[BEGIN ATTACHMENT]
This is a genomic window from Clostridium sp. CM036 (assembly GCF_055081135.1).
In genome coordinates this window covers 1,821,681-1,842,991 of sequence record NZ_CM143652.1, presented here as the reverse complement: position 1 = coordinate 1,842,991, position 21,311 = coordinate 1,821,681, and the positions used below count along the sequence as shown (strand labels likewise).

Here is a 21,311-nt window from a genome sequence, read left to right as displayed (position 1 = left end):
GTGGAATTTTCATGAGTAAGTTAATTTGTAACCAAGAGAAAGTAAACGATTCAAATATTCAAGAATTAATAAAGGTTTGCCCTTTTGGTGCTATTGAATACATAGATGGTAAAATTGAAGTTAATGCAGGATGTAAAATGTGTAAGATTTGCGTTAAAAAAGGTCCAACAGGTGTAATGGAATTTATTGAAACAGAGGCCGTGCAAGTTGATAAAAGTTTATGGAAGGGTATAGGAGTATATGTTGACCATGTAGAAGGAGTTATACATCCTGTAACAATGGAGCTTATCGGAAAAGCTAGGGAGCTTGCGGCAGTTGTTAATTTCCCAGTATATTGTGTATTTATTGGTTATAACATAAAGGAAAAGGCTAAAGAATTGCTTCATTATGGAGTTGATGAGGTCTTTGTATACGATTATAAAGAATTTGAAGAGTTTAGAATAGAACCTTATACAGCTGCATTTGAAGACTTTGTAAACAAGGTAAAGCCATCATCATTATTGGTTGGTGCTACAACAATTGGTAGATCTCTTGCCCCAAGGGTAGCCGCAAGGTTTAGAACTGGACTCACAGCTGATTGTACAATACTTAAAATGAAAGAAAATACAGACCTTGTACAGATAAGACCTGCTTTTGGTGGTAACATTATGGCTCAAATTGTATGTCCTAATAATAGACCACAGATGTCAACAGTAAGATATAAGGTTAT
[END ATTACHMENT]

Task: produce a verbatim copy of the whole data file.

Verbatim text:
This is a genomic window from Clostridium sp. CM036 (assembly GCF_055081135.1).
In genome coordinates this window covers 1,821,681-1,842,991 of sequence record NZ_CM143652.1, presented here as the reverse complement: position 1 = coordinate 1,842,991, position 21,311 = coordinate 1,821,681, and the positions used below count along the sequence as shown (strand labels likewise).

Here is a 21,311-nt window from a genome sequence, read left to right as displayed (position 1 = left end):
GTGGAATTTTCATGAGTAAGTTAATTTGTAACCAAGAGAAAGTAAACGATTCAAATATTCAAGAATTAATAAAGGTTTGCCCTTTTGGTGCTATTGAATACATAGATGGTAAAATTGAAGTTAATGCAGGATGTAAAATGTGTAAGATTTGCGTTAAAAAAGGTCCAACAGGTGTAATGGAATTTATTGAAACAGAGGCCGTGCAAGTTGATAAAAGTTTATGGAAGGGTATAGGAGTATATGTTGACCATGTAGAAGGAGTTATACATCCTGTAACAATGGAGCTTATCGGAAAAGCTAGGGAGCTTGCGGCAGTTGTTAATTTCCCAGTATATTGTGTATTTATTGGTTATAACATAAAGGAAAAGGCTAAAGAATTGCTTCATTATGGAGTTGATGAGGTCTTTGTATACGATTATAAAGAATTTGAAGAGTTTAGAATAGAACCTTATACAGCTGCATTTGAAGACTTTGTAAACAAGGTAAAGCCATCATCATTATTGGTTGGTGCTACAACAATTGGTAGATCTCTTGCCCCAAGGGTAGCCGCAAGGTTTAGAACTGGACTCACAGCTGATTGTACAATACTTAAAATGAAAGAAAATACAGACCTTGTACAGATAAGACCTGCTTTTGGTGGTAACATTATGGCTCAAATTGTATGTCCTAATAATAGACCACAGATGTCAACAGTAAGATATAAGGTTAT